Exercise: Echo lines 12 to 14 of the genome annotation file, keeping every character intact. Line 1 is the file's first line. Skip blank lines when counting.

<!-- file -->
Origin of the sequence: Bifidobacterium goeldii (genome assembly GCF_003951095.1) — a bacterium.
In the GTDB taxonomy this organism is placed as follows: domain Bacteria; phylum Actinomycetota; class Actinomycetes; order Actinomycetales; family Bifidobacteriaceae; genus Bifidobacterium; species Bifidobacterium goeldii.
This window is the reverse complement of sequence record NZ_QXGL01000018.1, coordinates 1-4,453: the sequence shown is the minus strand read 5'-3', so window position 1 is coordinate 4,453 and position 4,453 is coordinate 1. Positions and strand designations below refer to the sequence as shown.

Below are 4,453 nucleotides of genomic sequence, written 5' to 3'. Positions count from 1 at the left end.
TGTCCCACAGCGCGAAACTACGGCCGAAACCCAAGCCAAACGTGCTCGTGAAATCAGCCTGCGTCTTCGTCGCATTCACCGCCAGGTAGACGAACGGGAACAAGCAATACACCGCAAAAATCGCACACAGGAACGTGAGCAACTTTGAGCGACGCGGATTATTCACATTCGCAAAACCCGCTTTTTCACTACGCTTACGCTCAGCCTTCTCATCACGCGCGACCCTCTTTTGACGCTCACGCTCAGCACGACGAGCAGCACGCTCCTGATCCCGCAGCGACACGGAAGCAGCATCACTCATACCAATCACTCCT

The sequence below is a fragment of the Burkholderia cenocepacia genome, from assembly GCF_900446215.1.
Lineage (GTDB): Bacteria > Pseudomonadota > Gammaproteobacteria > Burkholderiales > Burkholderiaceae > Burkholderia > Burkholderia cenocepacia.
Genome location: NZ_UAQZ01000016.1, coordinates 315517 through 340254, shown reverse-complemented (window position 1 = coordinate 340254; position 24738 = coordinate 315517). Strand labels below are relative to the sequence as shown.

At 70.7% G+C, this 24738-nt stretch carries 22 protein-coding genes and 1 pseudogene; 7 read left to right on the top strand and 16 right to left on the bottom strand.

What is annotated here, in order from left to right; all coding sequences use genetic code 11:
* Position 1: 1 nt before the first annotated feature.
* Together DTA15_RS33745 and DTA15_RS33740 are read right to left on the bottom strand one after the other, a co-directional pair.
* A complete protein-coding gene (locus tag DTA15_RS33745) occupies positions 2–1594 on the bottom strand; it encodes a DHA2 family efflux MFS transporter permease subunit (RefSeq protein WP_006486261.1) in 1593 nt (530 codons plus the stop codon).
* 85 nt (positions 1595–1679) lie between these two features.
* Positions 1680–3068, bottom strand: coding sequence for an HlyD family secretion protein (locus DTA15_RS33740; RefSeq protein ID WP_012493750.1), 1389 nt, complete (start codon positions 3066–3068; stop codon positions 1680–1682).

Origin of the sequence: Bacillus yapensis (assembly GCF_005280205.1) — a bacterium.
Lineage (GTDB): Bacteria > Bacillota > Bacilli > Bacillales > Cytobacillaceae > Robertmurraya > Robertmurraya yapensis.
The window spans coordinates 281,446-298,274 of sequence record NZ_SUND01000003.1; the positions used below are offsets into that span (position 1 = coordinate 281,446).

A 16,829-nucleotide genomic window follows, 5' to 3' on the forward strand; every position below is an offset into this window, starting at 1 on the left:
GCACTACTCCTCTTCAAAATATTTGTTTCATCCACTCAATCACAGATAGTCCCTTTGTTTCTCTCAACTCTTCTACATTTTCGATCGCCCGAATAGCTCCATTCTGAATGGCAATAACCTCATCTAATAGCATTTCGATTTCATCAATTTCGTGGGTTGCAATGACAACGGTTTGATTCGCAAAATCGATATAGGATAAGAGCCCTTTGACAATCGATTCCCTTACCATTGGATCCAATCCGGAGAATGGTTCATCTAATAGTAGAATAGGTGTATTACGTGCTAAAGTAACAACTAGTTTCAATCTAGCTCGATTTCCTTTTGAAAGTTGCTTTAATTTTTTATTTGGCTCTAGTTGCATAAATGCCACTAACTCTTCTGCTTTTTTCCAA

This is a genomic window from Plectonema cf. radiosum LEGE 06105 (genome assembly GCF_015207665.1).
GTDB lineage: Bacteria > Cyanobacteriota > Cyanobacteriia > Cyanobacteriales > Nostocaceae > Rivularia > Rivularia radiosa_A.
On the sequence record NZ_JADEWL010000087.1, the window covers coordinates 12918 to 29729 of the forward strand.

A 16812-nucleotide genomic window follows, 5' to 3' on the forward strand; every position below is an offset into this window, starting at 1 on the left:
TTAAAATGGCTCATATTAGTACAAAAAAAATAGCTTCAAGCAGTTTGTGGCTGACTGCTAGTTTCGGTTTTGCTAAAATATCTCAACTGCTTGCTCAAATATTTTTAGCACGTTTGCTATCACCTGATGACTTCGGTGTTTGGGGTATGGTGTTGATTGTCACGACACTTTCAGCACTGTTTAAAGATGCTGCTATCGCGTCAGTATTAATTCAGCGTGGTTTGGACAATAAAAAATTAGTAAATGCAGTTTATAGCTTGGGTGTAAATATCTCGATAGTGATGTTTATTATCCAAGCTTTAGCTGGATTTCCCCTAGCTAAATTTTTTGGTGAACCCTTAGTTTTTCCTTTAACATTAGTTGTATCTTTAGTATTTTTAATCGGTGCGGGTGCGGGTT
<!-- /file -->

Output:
* Together DTA15_RS33745 and DTA15_RS33740 are read right to left on the bottom strand one after the other, a co-directional pair.
* A complete protein-coding gene (locus tag DTA15_RS33745) occupies positions 2–1594 on the bottom strand; it encodes a DHA2 family efflux MFS transporter permease subunit (RefSeq protein WP_006486261.1) in 1593 nt (530 codons plus the stop codon).
* 85 nt (positions 1595–1679) lie between these two features.